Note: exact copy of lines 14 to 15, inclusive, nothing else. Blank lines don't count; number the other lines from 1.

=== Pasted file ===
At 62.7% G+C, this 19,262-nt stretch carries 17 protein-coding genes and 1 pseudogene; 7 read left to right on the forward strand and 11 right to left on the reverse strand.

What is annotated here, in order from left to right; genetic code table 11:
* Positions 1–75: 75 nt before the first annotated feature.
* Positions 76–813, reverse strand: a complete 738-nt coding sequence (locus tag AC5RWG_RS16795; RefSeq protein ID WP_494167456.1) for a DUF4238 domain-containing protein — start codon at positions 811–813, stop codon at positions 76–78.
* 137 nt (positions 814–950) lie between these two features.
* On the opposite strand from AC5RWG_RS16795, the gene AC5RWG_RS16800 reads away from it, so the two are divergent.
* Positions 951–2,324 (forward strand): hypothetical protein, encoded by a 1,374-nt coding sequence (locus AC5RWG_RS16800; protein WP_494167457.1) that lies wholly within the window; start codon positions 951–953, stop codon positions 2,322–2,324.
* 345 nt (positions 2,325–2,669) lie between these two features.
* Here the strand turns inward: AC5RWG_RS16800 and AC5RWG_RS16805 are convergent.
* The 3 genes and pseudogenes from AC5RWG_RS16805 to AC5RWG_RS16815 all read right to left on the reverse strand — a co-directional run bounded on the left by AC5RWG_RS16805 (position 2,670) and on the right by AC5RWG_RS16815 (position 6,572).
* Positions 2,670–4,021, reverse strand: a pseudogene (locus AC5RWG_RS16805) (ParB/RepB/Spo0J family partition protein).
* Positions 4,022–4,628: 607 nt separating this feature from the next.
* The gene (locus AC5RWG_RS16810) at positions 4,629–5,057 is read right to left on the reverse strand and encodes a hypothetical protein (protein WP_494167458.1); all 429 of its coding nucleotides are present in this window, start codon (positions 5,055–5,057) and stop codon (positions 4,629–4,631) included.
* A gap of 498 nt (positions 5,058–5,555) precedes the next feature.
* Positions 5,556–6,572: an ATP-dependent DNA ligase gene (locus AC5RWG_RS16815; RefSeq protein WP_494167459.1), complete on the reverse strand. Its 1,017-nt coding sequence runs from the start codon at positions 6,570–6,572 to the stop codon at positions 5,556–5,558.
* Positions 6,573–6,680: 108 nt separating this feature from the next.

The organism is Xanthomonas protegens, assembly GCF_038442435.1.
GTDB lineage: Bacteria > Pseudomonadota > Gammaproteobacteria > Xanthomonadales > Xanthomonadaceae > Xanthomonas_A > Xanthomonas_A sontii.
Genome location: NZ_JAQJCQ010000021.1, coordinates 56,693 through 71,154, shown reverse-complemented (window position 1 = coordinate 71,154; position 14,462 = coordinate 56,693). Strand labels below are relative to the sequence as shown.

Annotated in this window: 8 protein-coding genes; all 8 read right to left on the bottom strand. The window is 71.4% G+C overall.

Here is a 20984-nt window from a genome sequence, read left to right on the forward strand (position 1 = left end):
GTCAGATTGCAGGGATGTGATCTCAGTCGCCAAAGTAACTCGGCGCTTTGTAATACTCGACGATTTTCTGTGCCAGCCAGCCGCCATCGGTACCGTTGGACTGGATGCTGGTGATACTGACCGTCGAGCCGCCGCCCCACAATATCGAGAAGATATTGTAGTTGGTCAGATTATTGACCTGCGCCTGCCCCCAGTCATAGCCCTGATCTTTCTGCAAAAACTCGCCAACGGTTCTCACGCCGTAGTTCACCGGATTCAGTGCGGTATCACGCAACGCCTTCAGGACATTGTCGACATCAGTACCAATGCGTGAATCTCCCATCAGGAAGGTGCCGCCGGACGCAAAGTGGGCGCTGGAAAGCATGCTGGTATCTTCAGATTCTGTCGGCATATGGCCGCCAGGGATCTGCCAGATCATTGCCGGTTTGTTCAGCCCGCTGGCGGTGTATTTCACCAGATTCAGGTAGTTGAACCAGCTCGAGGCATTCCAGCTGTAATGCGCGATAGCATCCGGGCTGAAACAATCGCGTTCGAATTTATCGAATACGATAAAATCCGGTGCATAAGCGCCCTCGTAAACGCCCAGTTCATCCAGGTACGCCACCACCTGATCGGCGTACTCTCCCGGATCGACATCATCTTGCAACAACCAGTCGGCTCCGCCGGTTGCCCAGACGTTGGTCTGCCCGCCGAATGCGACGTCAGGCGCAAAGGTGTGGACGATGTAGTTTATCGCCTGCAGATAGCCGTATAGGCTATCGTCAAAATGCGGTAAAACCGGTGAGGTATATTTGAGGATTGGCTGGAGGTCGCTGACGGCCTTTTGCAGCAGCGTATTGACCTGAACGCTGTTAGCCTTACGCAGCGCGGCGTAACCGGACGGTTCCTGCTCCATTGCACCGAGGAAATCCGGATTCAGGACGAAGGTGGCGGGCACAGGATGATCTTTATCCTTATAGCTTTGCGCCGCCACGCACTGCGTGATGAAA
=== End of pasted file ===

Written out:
* A gap of 498 nt (positions 5,058–5,555) precedes the next feature.
* Positions 5,556–6,572: an ATP-dependent DNA ligase gene (locus AC5RWG_RS16815; RefSeq protein WP_494167459.1), complete on the reverse strand. Its 1,017-nt coding sequence runs from the start codon at positions 6,570–6,572 to the stop codon at positions 5,556–5,558.